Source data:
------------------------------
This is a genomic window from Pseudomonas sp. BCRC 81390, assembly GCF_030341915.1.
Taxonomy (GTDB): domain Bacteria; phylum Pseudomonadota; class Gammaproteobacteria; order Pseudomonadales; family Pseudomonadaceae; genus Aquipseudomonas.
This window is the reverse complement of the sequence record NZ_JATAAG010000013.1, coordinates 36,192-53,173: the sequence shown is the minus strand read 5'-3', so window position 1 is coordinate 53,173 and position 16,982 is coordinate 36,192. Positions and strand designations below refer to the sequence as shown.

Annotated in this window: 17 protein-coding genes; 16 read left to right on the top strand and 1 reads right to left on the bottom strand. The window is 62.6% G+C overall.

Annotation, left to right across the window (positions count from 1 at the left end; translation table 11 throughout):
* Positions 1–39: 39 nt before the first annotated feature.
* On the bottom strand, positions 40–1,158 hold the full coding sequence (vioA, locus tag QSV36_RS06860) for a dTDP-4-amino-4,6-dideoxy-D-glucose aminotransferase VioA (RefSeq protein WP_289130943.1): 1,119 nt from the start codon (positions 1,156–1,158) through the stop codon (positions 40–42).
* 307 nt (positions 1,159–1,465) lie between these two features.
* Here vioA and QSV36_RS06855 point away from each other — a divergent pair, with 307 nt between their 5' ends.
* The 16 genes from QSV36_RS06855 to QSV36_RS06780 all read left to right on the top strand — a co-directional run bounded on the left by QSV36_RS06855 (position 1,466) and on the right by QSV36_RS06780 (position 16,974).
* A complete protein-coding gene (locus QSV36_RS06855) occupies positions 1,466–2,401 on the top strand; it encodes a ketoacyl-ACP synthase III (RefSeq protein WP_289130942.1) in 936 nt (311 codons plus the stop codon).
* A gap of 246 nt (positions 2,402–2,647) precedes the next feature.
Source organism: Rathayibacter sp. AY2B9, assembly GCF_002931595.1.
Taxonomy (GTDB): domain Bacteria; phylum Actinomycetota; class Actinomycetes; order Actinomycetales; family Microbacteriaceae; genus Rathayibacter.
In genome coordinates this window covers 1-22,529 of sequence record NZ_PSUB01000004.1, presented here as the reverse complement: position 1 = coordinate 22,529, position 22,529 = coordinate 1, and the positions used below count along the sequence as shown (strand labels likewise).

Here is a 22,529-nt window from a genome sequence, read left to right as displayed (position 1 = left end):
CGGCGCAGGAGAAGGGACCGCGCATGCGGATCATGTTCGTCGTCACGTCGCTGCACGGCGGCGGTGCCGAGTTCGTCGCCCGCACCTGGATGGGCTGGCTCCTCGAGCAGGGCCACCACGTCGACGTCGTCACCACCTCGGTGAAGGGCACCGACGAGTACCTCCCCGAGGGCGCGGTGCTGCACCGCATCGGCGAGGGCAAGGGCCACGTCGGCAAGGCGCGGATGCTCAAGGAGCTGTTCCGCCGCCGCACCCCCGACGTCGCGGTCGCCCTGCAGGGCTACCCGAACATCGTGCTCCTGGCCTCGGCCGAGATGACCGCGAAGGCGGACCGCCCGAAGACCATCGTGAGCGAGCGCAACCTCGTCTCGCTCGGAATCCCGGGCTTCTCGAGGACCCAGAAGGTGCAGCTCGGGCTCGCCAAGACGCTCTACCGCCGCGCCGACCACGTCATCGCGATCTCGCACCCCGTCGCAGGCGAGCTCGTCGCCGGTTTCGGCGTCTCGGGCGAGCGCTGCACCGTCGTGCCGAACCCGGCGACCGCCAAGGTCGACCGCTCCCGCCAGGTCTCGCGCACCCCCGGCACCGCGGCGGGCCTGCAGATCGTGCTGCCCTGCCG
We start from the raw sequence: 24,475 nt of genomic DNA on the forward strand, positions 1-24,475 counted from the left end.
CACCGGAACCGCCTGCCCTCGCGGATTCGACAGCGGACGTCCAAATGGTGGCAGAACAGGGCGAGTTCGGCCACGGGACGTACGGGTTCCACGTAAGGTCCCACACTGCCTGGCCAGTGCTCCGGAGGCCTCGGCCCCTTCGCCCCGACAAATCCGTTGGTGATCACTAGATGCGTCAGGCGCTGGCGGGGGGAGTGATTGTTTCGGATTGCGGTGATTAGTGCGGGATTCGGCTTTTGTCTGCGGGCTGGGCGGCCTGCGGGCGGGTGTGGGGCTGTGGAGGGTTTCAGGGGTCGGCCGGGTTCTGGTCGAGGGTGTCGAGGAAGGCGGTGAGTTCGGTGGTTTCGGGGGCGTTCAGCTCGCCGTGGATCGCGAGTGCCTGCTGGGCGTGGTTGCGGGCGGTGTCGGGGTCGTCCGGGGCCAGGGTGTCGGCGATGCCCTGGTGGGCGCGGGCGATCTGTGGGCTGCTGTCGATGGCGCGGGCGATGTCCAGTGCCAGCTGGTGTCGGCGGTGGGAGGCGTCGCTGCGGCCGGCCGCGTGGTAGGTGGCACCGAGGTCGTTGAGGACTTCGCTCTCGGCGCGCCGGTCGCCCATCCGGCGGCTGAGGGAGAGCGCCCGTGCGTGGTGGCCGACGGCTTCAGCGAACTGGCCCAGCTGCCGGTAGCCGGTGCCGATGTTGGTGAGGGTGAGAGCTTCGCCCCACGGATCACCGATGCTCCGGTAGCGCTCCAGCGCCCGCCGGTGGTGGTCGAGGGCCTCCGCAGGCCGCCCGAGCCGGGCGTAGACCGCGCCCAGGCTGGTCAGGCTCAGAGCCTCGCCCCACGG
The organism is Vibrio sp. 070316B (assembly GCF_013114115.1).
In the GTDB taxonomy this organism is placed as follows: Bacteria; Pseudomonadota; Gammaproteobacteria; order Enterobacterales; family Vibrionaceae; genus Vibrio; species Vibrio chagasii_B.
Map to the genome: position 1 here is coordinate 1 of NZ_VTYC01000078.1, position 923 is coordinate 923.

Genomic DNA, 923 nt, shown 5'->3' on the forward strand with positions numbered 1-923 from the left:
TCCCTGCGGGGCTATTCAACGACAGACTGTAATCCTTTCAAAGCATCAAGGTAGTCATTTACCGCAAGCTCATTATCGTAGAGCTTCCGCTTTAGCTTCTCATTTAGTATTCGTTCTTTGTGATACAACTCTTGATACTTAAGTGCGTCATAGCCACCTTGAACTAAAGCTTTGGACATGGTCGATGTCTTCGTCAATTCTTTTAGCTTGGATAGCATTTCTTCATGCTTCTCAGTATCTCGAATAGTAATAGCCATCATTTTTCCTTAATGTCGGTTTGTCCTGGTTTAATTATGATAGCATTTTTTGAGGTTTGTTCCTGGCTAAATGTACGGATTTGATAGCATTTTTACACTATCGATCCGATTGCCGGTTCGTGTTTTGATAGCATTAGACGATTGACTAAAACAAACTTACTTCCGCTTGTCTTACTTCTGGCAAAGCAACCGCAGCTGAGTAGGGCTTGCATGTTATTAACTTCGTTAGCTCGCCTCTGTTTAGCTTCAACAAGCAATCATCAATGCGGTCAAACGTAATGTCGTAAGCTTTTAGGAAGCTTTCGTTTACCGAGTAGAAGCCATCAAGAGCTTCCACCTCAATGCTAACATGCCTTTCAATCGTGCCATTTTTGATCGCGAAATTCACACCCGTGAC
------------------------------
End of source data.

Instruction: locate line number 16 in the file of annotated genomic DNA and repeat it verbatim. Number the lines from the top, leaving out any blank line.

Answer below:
Here is a 22,529-nt window from a genome sequence, read left to right as displayed (position 1 = left end):